Now, they are in the hunt for this year’s silverware. Their first three wins were significant for different reasons. Dogged on a dismal afternoon against Tyrone, daring a week later in Donegal and almost insolent in the way they took the fight to neighbours Mayo. But coming out of Kerry with a win is a feat that has eluded all Galway teams since 2000. That fourth league victory made people pay attention.
Anyone who has watched Galway in recent seasons knows that they have been developing a strong cohesive defence and a blistering counter-attack which suits speed-and-skill merchants like Shane Walsh, Eoin Brannigan and Damien Comer. But there has been a re-evaluation in recent weeks. After the Tralee game, Micheál Quirke said that Galway reminded him of Donegal in 2012. Tomás Ó Sé said that he was impressed by the visitors and even suggested that Kerry might need to adapt a similar structure if they are to thrive at this level.
On television, Colm O’Rourke said that Galway had gone a “little bit ugly” in their approach. Walsh has never been a man easily moved by public opinion and isn’t unduly bothered by the fact that people are beginning to take more notice of what his team are up to right now.
“What you are asking is about style or system. And you are right: it doesn’t bother me what people say about it. Some people don’t even see the match. Sometimes we conceded high enough in the league last year, but there are certain games you go with what the opposition is like. Sometimes you are going to concede more and sometimes you are going to score (more). If you feel there is a shootout, then you have a shootout. If there are games in which you need to protect, you do that. We aren’t just trying to develop one system.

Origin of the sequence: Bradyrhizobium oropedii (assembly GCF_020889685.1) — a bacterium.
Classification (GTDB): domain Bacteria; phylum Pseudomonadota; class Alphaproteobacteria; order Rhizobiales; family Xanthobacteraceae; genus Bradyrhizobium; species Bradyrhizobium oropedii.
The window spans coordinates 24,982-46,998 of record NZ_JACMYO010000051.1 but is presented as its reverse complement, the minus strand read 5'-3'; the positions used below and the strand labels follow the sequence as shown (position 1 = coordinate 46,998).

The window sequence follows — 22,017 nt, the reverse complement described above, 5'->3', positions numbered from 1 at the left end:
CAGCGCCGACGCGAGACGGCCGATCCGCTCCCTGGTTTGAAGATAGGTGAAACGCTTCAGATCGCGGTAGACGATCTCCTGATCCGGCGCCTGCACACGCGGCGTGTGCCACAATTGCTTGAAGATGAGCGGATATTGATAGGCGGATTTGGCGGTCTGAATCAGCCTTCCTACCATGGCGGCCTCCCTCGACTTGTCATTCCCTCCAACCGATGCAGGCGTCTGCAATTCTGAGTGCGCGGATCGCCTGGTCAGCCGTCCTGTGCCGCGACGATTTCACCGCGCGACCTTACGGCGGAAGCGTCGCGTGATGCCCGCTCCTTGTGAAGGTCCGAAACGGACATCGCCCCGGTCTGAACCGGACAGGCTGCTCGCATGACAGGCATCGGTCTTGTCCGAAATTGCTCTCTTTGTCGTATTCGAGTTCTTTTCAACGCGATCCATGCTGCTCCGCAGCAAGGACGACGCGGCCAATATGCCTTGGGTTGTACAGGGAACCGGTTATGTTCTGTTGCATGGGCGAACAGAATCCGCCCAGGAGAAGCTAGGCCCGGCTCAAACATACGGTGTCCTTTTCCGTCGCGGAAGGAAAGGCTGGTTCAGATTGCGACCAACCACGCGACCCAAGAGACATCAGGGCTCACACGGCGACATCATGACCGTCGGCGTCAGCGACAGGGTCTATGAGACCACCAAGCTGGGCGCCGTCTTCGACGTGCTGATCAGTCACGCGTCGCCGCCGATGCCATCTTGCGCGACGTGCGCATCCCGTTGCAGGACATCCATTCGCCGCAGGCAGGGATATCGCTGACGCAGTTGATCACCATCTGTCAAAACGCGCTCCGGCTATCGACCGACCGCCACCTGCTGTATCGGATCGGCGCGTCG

“We are still learning what is out there, so we have to get to a point where we are adaptable to play the different kind of opposition we might face. And whether people from outside see it as a counter-attacking or an ugly style or whatever - people will see what they want to see. We just have to get the best out of our players.”
Walsh believes that Gaelic football has changed immeasurably in the years since he finished up. It’s no longer simply about talented individuals loosely fitting into a team concept.
“Even when we were playing, the full forward rarely came to centre forward and corner forwards just ran in straight lines and tried to beat their man for pace. A player can go anywhere now - provided they are clear on their role. There is a lot of preparation that goes into it so to become part of that system, you need to be there.”
By ‘there’ he means at the training sessions they conduct all through the season. He is a coaching enthusiast and a firm believer in the small, almost invisible fundamentals that can make the world of difference in the high-octane seconds of a championship match. Footwork, not lunging in, peripheral vision on the field, even how a player positions his body when he receives the ball.
“All of these bad habits that are maybe allowed go through academies earlier on. And if that is going to come against your team, you can’t afford to miss too much time.”
He received an early lesson in rigorous coaching as a teenager going to school in Oughterard. Walsh had never really seen a basketball until Mary Nihill arrived to teach in the school the same autumn as he started in first year. He wandered down to the first training sessions out of curiosity and didn’t really have a chance to look back.
“She was a basketball fanatic. And looking back at it now, a serious coach. Three evenings a week. She came with a structure and a plan and brilliant coaching and I suppose she was lucky enough, then, that the horses were there to run it.”